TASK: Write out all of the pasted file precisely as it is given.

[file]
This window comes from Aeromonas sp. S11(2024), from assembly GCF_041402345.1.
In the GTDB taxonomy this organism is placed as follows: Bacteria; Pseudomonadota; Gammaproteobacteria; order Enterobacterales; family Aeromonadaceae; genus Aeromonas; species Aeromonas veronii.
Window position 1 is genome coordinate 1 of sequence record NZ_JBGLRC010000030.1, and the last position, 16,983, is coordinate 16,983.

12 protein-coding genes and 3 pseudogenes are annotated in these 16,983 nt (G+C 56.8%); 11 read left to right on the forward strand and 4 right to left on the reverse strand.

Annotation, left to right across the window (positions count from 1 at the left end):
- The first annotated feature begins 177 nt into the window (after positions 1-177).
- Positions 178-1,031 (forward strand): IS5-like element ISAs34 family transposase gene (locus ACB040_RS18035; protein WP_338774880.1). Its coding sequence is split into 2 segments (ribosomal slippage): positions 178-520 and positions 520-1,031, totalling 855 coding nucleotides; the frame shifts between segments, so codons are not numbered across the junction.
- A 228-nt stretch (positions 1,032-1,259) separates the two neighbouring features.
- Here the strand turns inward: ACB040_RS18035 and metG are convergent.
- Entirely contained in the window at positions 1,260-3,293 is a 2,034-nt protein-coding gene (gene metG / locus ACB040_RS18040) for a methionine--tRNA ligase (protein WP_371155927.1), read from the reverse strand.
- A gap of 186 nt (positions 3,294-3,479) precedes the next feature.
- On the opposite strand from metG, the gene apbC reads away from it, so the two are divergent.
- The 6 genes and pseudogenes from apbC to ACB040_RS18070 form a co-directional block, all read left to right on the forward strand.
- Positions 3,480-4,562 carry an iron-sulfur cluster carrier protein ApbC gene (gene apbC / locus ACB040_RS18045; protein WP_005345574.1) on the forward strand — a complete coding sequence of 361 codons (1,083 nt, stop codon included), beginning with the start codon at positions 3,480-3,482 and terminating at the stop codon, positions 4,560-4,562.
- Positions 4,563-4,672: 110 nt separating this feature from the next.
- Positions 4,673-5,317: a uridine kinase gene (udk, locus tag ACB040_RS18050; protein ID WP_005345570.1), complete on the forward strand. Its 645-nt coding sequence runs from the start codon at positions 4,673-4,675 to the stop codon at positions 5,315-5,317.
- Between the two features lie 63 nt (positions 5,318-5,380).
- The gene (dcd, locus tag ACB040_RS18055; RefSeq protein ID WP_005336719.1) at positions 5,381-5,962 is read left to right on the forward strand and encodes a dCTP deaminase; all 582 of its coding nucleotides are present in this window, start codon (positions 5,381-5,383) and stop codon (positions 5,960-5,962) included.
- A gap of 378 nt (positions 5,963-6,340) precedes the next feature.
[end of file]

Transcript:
This window comes from Aeromonas sp. S11(2024), from assembly GCF_041402345.1.
In the GTDB taxonomy this organism is placed as follows: Bacteria; Pseudomonadota; Gammaproteobacteria; order Enterobacterales; family Aeromonadaceae; genus Aeromonas; species Aeromonas veronii.
Window position 1 is genome coordinate 1 of sequence record NZ_JBGLRC010000030.1, and the last position, 16,983, is coordinate 16,983.

12 protein-coding genes and 3 pseudogenes are annotated in these 16,983 nt (G+C 56.8%); 11 read left to right on the forward strand and 4 right to left on the reverse strand.

Annotation, left to right across the window (positions count from 1 at the left end):
- The first annotated feature begins 177 nt into the window (after positions 1-177).
- Positions 178-1,031 (forward strand): IS5-like element ISAs34 family transposase gene (locus ACB040_RS18035; protein WP_338774880.1). Its coding sequence is split into 2 segments (ribosomal slippage): positions 178-520 and positions 520-1,031, totalling 855 coding nucleotides; the frame shifts between segments, so codons are not numbered across the junction.
- A 228-nt stretch (positions 1,032-1,259) separates the two neighbouring features.
- Here the strand turns inward: ACB040_RS18035 and metG are convergent.
- Entirely contained in the window at positions 1,260-3,293 is a 2,034-nt protein-coding gene (gene metG / locus ACB040_RS18040) for a methionine--tRNA ligase (protein WP_371155927.1), read from the reverse strand.
- A gap of 186 nt (positions 3,294-3,479) precedes the next feature.
- On the opposite strand from metG, the gene apbC reads away from it, so the two are divergent.
- The 6 genes and pseudogenes from apbC to ACB040_RS18070 form a co-directional block, all read left to right on the forward strand.
- Positions 3,480-4,562 carry an iron-sulfur cluster carrier protein ApbC gene (gene apbC / locus ACB040_RS18045; protein WP_005345574.1) on the forward strand — a complete coding sequence of 361 codons (1,083 nt, stop codon included), beginning with the start codon at positions 3,480-3,482 and terminating at the stop codon, positions 4,560-4,562.
- Positions 4,563-4,672: 110 nt separating this feature from the next.
- Positions 4,673-5,317: a uridine kinase gene (udk, locus tag ACB040_RS18050; protein ID WP_005345570.1), complete on the forward strand. Its 645-nt coding sequence runs from the start codon at positions 4,673-4,675 to the stop codon at positions 5,315-5,317.
- Between the two features lie 63 nt (positions 5,318-5,380).
- The gene (dcd, locus tag ACB040_RS18055; RefSeq protein ID WP_005336719.1) at positions 5,381-5,962 is read left to right on the forward strand and encodes a dCTP deaminase; all 582 of its coding nucleotides are present in this window, start codon (positions 5,381-5,383) and stop codon (positions 5,960-5,962) included.
- A gap of 378 nt (positions 5,963-6,340) precedes the next feature.